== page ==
Vermont Issues Missing Middle Housing Toolkit

The state wants to encourage mid-density development to ease the housing crisis and provide a wider variety of housing options for residents.

1 minute read

May 24, 2024, 5:00 AM PDT

By Diana Ionescu @aworkoffiction


Blue and red colonial-style multifamily homes in Vermont.

Historic missing middle homes in Montpelier, Vermont. | Richard Amore / Vermont Department of Housing & Community Development

A new ‘Homes for All Toolkit’ released in March by the Vermont Department of Housing and Community Development aims to streamline and clarify the development process for missing middle housing. Amy Love Tomasso describes the toolkit for Congress for New Urbanism.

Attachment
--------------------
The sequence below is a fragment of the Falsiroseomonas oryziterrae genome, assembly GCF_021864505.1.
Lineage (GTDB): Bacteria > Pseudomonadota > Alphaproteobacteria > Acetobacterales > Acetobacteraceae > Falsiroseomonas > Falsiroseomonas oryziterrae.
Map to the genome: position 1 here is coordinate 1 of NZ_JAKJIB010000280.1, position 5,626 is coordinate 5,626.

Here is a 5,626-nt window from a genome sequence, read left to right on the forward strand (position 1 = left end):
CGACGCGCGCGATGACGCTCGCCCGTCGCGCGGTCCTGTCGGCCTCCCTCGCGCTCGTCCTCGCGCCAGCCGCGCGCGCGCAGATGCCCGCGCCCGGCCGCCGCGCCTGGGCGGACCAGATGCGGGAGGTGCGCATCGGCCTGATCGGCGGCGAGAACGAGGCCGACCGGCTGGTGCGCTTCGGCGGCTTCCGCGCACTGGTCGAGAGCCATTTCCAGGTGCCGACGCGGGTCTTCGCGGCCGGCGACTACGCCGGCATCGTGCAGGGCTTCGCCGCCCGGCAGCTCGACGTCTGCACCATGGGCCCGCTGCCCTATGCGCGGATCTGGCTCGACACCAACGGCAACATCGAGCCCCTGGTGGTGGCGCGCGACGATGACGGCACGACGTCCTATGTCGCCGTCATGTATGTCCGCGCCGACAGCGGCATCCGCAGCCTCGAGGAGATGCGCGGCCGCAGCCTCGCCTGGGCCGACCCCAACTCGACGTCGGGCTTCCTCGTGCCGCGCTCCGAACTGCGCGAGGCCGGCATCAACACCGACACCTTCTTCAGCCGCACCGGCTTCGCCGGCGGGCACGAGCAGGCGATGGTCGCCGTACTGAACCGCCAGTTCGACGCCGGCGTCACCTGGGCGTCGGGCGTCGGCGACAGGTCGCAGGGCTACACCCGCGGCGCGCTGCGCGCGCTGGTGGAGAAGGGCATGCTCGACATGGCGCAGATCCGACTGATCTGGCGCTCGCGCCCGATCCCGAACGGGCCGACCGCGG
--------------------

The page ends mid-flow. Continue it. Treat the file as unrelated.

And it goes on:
The document provides a guide for small-scale builders and community leaders, highlighting the benefits of small and mid-sized multifamily housing projects.“These home types, which include accessory dwelling units (ADUs), duplexes, small-scale multi-household buildings, and neighborhood-scale mixed-use/live-work buildings, are rooted in Vermont’s traditional development pattern and the New England vernacular style.” Yet over the last century, these traditional housing types have been legislated out of existence.

According to Tomasso, the toolkit “is the start of a movement to bring missing middle housing back to Vermont communities, an opportunity to grow a new generation of developers who value ‘return on community’ as much as return on investment.” 

The state plans to pre-approve plans for four different missing middle housing types to make permitting and building easier and more affordable. While cities like Los Angeles have done this at the local scale, Vermont would be the first to issue a statewide pre-approved plan set.

Wednesday, May 15, 2024 in Congress For New Urbanism

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